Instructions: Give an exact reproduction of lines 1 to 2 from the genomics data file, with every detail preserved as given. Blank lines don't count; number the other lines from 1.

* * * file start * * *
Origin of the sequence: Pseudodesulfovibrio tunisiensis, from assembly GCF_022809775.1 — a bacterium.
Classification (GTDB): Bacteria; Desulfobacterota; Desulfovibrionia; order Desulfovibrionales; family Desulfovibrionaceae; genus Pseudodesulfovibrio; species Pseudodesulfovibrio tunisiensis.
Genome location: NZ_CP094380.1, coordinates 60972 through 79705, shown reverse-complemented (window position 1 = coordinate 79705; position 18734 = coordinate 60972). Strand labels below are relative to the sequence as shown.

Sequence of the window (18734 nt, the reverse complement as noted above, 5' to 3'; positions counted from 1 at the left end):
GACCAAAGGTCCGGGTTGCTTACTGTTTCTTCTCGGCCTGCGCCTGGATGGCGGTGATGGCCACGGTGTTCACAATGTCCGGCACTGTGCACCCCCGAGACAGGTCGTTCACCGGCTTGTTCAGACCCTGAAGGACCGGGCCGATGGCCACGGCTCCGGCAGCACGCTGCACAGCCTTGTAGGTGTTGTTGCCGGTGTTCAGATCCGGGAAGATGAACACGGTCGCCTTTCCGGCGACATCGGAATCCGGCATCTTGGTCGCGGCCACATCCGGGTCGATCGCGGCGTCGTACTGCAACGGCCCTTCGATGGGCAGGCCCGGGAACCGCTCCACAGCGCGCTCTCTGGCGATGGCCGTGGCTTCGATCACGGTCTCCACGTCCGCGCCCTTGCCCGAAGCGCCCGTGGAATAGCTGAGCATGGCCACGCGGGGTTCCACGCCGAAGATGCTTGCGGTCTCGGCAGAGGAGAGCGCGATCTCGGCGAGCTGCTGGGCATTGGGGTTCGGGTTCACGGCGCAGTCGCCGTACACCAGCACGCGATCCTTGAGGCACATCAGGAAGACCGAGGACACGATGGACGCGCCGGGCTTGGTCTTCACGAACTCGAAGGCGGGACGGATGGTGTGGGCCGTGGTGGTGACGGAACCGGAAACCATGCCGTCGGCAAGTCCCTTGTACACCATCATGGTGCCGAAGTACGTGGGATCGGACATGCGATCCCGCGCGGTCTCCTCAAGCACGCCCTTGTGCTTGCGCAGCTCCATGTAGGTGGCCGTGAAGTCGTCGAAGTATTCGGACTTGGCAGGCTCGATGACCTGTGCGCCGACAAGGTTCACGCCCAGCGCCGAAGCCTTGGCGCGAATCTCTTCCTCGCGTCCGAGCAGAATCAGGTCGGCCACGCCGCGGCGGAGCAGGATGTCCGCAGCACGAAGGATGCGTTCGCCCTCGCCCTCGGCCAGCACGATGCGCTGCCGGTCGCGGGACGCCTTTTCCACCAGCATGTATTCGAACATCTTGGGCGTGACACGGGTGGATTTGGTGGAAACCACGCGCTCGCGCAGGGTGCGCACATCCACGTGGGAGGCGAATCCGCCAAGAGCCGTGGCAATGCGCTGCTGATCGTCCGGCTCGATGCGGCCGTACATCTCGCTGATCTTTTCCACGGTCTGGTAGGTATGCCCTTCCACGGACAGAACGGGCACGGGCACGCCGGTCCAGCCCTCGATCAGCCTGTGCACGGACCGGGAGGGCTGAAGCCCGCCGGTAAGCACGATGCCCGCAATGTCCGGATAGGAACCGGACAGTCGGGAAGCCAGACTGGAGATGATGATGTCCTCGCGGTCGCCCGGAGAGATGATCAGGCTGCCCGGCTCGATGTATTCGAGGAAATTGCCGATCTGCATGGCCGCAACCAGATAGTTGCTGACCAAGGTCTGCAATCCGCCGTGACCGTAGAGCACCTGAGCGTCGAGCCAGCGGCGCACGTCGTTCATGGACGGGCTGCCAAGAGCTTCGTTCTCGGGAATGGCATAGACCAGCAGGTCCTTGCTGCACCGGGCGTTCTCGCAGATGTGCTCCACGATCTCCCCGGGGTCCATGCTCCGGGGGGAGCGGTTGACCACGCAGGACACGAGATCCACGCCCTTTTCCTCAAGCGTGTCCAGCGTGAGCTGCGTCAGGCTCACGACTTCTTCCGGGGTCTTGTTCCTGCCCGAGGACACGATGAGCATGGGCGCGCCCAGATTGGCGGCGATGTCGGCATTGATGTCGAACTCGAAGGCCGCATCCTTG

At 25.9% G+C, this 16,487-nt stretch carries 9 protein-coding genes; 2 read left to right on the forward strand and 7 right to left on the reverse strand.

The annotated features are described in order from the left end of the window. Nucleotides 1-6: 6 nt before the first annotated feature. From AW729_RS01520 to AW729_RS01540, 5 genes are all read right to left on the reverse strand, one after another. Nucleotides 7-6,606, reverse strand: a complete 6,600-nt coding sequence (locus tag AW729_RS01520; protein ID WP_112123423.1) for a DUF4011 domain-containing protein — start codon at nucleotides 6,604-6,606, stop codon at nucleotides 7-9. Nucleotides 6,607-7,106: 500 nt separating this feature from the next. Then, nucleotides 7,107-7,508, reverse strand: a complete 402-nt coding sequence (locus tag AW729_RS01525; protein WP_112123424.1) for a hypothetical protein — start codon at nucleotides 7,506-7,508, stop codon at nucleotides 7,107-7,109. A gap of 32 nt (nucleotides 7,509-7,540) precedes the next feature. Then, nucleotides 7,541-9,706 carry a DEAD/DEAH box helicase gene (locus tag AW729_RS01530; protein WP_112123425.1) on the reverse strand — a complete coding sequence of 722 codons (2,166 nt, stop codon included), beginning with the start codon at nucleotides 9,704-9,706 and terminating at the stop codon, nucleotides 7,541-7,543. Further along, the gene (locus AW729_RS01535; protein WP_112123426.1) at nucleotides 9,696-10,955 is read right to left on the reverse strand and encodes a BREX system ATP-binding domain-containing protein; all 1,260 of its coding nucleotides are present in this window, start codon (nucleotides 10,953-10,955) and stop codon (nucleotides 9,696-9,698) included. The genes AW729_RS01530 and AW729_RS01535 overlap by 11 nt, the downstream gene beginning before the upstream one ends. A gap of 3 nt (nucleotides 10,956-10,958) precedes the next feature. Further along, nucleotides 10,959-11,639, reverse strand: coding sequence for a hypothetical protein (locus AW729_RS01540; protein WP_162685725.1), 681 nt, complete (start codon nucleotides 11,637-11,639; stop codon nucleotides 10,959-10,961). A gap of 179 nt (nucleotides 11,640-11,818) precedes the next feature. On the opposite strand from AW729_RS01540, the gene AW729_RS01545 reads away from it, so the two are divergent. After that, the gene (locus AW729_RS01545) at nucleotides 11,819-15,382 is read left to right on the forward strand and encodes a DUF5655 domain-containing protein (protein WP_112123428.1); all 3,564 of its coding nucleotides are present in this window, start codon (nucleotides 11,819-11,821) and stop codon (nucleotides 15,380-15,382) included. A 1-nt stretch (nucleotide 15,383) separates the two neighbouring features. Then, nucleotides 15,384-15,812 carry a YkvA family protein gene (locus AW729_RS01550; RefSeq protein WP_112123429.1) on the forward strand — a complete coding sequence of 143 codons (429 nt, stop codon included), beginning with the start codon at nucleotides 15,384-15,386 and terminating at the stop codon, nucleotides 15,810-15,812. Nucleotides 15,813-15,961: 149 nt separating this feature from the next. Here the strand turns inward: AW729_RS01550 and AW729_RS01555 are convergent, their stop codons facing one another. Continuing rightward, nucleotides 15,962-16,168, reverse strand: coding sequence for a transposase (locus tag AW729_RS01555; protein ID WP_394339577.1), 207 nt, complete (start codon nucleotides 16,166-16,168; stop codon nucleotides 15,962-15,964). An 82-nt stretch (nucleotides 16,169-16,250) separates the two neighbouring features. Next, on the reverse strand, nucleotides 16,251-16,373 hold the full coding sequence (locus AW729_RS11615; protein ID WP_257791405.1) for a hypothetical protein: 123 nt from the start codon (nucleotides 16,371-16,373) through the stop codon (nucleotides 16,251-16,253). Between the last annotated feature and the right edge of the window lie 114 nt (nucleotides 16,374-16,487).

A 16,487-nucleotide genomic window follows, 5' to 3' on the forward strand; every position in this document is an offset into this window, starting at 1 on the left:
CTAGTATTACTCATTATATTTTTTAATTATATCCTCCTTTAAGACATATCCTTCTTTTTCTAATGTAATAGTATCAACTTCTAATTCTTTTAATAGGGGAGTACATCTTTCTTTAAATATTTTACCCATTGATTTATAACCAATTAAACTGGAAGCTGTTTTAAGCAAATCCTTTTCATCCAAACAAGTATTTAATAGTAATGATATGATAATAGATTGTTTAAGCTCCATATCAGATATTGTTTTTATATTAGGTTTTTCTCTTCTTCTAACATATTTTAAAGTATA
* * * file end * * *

Origin of the sequence: Pseudodesulfovibrio tunisiensis, from assembly GCF_022809775.1 — a bacterium.
Classification (GTDB): Bacteria; Desulfobacterota; Desulfovibrionia; order Desulfovibrionales; family Desulfovibrionaceae; genus Pseudodesulfovibrio; species Pseudodesulfovibrio tunisiensis.